The lovely new black headstall that I got for Red, to match his black saddle, doesn't fit him very well. It's supposedly a normal horse size, and it's from Tucker, a pretty mainstream manufacturer. Red isn't particularly large - he's 15 hands and normally wears a headstall only one hole larger in the cheekpieces and throat latch than Dawn, who is a fairly feminine 15.1 thoroughbred mare. Red's head is nowhere near as large as Pie's - Pie uses a 5.5 inch bit and has to have a one-ear bridle because I've been unable to find him a headstall where the browband and throat latch aren't way too short - even his side pull had to have an extra extender strap added to the noseband and he can only wear a halter with an adjustable noseband. But Red does have a very masculine head, with a well-defined jaw and forehead.
Anyway, the new bridle is a bit too tight in the brow band, and also just barely adequate in the throat latch on the last hole. And it's a bit delicate for Red's face, although the tooling is beautiful. What's up with this sizing issue? Are Quarter Horses only being produced in petite these days?
So, Dawn's getting a new bridle and will be very pretty in it. I haven't tried it on her yet, but expect it will fit her perfectly, and it'll go very nicely with her black dressage saddle and saddle pad. Red is keeping the new Mylar bit and reins, which he's happy with, and will be using his old (natural) headstall - it's very nice but doesn't match his saddle. But then I have lots of tack that doesn't match - I use Western saddles with English bridles (without nosebands) or vice versa and I'm happy with that. Pie didn't get any new tack, but he doesn't care as long as there's enough hay . . .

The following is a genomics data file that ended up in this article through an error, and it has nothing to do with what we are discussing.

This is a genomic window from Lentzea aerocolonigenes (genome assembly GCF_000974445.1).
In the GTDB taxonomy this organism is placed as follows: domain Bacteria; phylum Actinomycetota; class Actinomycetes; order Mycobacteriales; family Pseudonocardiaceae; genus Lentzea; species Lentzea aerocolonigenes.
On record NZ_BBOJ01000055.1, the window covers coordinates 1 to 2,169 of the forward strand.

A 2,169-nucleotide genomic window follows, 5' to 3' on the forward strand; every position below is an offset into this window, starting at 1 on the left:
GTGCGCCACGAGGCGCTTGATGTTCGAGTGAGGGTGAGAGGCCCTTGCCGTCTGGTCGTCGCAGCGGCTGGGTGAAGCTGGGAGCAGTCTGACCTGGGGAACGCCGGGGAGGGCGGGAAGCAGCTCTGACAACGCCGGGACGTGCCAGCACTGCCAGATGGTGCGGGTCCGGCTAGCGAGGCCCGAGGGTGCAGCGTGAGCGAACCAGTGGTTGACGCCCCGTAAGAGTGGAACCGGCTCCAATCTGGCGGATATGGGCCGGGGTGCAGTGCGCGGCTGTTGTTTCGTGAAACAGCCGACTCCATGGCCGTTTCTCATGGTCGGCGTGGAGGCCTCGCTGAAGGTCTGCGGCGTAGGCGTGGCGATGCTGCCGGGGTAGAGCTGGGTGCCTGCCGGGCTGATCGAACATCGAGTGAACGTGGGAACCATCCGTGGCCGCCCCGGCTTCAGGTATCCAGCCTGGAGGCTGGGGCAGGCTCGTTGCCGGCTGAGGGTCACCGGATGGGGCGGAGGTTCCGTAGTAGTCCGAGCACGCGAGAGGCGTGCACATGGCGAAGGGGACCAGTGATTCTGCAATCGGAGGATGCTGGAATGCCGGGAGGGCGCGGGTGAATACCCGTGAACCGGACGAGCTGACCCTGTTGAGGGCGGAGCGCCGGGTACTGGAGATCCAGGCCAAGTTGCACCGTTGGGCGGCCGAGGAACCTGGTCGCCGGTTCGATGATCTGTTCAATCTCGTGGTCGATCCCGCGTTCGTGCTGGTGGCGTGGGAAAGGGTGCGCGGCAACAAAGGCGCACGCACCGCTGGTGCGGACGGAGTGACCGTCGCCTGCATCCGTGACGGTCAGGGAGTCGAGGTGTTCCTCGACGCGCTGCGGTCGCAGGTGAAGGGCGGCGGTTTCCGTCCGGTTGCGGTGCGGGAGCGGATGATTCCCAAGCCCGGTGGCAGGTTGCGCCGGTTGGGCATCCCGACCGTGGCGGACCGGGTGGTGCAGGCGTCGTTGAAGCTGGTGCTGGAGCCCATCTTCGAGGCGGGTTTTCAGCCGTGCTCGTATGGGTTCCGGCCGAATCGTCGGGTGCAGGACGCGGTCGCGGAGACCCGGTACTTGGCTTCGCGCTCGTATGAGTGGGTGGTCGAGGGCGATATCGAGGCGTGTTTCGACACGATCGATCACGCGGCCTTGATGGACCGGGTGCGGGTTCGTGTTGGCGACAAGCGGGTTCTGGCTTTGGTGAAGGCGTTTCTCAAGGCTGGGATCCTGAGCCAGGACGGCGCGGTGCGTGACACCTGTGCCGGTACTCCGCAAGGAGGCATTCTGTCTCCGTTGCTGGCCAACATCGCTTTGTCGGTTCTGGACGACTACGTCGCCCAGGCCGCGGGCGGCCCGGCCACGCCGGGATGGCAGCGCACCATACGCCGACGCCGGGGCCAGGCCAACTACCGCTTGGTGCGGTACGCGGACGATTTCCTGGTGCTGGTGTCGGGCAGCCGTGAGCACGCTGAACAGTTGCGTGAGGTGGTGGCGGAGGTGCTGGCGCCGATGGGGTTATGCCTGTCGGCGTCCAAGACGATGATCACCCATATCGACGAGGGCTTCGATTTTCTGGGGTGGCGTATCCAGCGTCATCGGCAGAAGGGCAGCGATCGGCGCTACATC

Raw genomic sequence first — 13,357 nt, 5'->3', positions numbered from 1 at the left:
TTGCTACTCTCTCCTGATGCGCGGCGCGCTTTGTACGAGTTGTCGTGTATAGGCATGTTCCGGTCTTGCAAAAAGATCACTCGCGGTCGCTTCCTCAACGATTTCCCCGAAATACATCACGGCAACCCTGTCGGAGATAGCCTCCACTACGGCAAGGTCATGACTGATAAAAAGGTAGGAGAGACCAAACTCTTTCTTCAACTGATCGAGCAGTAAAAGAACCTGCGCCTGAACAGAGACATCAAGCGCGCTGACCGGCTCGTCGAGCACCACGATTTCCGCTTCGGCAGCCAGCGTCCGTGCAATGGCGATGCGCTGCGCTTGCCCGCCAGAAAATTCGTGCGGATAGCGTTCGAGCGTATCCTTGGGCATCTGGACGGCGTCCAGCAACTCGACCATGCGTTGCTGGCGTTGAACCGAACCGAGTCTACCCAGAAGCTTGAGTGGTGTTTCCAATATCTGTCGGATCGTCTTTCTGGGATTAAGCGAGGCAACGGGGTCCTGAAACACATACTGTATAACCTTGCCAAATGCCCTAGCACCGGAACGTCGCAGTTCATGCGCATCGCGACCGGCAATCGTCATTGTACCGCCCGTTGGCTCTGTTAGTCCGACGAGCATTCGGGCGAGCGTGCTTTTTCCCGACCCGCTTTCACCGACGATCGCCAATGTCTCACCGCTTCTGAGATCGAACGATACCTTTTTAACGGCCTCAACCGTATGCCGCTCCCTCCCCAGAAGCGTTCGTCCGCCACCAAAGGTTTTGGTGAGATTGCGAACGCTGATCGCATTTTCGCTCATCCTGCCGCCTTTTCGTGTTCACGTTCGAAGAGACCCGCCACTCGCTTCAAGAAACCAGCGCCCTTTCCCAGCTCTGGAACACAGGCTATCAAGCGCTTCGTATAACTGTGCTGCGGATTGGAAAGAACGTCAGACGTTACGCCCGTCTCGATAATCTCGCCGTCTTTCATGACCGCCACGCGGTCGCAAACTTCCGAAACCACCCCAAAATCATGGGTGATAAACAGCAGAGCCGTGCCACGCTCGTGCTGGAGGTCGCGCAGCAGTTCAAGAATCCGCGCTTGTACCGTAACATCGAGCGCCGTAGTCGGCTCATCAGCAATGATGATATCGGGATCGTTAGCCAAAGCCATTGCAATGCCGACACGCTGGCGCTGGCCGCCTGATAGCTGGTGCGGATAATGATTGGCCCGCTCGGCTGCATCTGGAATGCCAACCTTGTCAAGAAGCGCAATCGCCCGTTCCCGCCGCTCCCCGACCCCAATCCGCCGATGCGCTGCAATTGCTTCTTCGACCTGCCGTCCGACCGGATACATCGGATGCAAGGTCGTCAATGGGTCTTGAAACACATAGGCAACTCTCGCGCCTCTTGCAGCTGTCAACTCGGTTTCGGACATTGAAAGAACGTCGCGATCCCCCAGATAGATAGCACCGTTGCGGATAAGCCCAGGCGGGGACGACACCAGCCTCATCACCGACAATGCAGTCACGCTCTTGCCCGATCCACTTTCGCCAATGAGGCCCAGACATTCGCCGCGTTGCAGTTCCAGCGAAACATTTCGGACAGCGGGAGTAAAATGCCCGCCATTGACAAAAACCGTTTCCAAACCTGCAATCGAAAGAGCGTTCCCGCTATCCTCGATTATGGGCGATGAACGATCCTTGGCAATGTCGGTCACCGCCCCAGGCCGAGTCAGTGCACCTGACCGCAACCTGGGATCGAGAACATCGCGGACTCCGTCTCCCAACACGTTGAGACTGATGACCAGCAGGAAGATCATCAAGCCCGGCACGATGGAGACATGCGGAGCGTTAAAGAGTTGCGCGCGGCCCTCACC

The horses got their first full day of turnout today since the latest cold snap, so this afternoon, finally, I rode. Red and Pie both had 7 days off, and although it was in the 20s and windy - banging arena door and howling wind and buzzing roof - I just got on and rode like I always do and they were both just about perfect. So long as I put the feel of the transition into my body before asking Red to do it - feeling as if I were moving from walk to trot or back again - and keep my contact soft, there was no problem. If I failed to do that, there was only occasional bracing. Red kept all of the learning we'd gained in our last three days of work despite the long layoff. I'd say he's at about 70 to 80% now with perfect transitions.
Pie was also wonderful. We were in a very crowded ring, but he just motored around in a lovely, soft, forward trot, and so long as I kept my position neutral and eyes up, his corners were wonderful, deep and round.
It was such a delight to ride again - I usually ride at least one horse, and usually two or three, every day except Sunday, and it had been too long. May spring come soon . . .